The basic premise behind order flow is that you are looking to see whether option contracts are being traded on the offer (bought) or the bid (sold). You can also look at the bid-ask spread and compare it to where the order executes in time and sales to see the aggressiveness of a trader to want to get into a position. Often on the more illiquid names bid-ask spreads may be more than $0.50 wide and if a trader is paying the offer he/she is either foolish or has a lot of conviction the stock is moving higher, and if done in large size it is usually the latter.It is also important to watch the resultant volatility movements when option orders are coming through as generally aggressive buying of contracts will send Implied Volatility higher, specifically in the month where the action is hitting. On the other hand when a lot of size is selling on the bid Implied Volatility tends to take a dive lower, and this is rather self-explanatory.One rebuttal I often receive is that there is always someone on the other side of a trade. Well, yes, but that completely misses the point, and this is about what and how much a trader is willing to pay to get into a large position, which inherently is a measure of conviction. Furthermore, the other side of the trade is often a market-maker who will be on the other side of the options trade, but hedge off Delta-risk in the underlying stock, and therefore is not taking on directional exposure, but the Institution is in fact making a directional call.
Does it pay to always following the large options order flow?
No, there is not a sure-fire way to make a profit every time, but over time I have proven that it is a very effective method of catching large moves very early on, and it also depends on your planned timeframe for trading as often you can catch a quick 30% move intraday and take profits without riding out the position with the Institution.Today along in the Options Hawk Trading Hub chat for subscribers I noted hot MolyCorp (MCP) call buys of the August weekly $10 calls and then waited for an intraday trend break. The calls were trading $0.40 and closed the day at $0.80. Also today in Juniper (JNPR) I highlighted October $19 call buying at $0.65 and those closed the day at $0.92. There are opportunities like this every single day.Also, Institutions are also wrong sometimes, so not every trade is going to work-out, it is a market after-all, and there are no guarantees with so many unforeseen factors in play.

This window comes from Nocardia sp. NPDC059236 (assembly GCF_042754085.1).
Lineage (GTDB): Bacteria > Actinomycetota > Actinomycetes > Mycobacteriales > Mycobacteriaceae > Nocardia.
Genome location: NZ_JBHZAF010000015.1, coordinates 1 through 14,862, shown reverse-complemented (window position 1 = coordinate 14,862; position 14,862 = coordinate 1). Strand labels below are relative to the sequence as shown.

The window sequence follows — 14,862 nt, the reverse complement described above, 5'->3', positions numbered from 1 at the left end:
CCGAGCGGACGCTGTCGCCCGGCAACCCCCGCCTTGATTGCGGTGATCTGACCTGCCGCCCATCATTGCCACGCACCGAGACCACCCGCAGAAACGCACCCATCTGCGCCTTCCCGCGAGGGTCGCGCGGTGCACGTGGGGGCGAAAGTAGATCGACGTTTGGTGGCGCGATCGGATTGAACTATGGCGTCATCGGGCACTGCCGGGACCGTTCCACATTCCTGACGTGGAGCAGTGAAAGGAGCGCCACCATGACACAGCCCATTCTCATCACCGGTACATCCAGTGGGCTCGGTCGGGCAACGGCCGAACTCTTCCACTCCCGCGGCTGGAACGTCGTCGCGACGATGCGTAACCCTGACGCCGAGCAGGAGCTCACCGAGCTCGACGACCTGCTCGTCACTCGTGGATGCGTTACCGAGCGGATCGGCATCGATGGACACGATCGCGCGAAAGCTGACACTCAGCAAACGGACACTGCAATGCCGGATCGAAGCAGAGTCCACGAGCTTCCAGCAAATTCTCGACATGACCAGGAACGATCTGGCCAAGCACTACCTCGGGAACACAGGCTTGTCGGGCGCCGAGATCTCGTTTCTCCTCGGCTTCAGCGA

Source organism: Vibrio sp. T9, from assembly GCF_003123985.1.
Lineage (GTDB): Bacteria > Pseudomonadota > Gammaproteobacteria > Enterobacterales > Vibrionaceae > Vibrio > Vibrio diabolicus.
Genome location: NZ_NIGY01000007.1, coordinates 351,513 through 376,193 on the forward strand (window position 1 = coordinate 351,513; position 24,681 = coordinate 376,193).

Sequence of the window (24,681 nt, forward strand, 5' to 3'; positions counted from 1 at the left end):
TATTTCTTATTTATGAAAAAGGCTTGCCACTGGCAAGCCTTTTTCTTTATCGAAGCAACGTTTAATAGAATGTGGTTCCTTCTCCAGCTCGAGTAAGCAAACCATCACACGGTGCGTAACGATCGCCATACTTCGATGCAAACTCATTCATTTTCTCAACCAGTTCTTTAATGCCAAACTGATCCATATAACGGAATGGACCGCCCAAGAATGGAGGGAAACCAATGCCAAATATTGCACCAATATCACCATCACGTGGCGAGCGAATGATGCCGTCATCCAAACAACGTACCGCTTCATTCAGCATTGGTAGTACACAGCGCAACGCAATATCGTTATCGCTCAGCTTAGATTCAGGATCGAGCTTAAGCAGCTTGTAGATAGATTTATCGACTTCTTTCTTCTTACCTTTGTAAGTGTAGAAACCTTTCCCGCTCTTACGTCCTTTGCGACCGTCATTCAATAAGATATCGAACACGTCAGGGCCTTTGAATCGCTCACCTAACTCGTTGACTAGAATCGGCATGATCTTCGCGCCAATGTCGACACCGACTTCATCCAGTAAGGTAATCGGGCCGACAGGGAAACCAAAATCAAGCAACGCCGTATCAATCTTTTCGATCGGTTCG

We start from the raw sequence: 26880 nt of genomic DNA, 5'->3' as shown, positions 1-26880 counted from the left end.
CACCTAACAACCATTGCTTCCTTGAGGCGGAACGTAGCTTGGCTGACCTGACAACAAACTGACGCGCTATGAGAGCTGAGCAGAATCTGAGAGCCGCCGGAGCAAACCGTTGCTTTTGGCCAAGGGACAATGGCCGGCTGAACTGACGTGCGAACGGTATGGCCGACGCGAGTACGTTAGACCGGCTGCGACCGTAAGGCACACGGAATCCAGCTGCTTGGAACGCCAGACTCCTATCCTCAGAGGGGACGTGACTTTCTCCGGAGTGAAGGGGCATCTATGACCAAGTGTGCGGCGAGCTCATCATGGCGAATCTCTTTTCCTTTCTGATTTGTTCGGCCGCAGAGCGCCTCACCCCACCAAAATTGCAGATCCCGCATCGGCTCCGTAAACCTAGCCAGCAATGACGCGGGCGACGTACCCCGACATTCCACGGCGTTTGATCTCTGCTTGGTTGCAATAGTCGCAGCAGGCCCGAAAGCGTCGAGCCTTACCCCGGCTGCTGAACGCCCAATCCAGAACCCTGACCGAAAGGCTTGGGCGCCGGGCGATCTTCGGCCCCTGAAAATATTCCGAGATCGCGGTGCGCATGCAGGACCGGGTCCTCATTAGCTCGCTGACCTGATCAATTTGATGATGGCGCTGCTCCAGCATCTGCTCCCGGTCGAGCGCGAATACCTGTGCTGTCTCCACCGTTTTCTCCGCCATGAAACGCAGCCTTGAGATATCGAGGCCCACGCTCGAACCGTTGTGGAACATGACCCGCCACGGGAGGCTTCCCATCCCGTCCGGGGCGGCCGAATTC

How do I know which ones are best to follow?
Generally speaking the larger the trade, the better probability of it becoming a winner because as noted before it shows the amount of conviction and I often refer to those as “High-Impact Trades”. Also, a trade that involves more risk, such as a bullish risk reversal, tends to be one that is very confident and are often the best to follow. Another secret that over the past two years has an amazing success rate and large profitable trades are to watch for large put sales in Biotechs, a trader willing to be long stock, effectively calling a bottom. A few recent examples are PCYC where I started to see this with shares at $8, now at $66.67 and ARIA at $6, now at $20.30. As a bonus for reading a few recent put sale names in Biotech include LGND, EXEL, THLD, and IMGN off the top of my head.
My method involves not only wanting to see bullish or bearish order flow, but also having the order flow’s directional view align with my fundamental and technical analysis view on the stock. I have a great background in both fundamental and technical analysis, so the options flow is used as the confirmation factor on my view to initiate a position, and when all 3 factors align I usually am left with the highest probability directional trades.
Since I have created a ton of tools and have a great memory I often do not jump into a trade the same day that I see the large trade, but instead will wait for the stock to either break past a key resistance level or fall back to a support level where I can enter the position at a better price than the “smart money”. I always have past order flow in the front of my mind daily when scanning through stocks so I know which ones I want to get involved in. Over the years I have found that the large options order flow works out a lot more often than it does not, but the timing of the trades are rarely perfect, which can be said for most people, so it rarely is necessary to chase a trade right away.